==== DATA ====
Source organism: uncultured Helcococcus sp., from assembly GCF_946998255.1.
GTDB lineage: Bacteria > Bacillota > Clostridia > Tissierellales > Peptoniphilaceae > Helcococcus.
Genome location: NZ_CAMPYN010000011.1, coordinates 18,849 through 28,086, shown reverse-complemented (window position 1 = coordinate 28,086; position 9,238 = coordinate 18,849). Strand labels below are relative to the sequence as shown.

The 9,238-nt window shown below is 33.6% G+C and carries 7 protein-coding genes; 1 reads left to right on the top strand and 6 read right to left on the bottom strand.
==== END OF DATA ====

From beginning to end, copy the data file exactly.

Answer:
Source organism: uncultured Helcococcus sp., from assembly GCF_946998255.1.
GTDB lineage: Bacteria > Bacillota > Clostridia > Tissierellales > Peptoniphilaceae > Helcococcus.
Genome location: NZ_CAMPYN010000011.1, coordinates 18,849 through 28,086, shown reverse-complemented (window position 1 = coordinate 28,086; position 9,238 = coordinate 18,849). Strand labels below are relative to the sequence as shown.

The 9,238-nt window shown below is 33.6% G+C and carries 7 protein-coding genes; 1 reads left to right on the top strand and 6 read right to left on the bottom strand.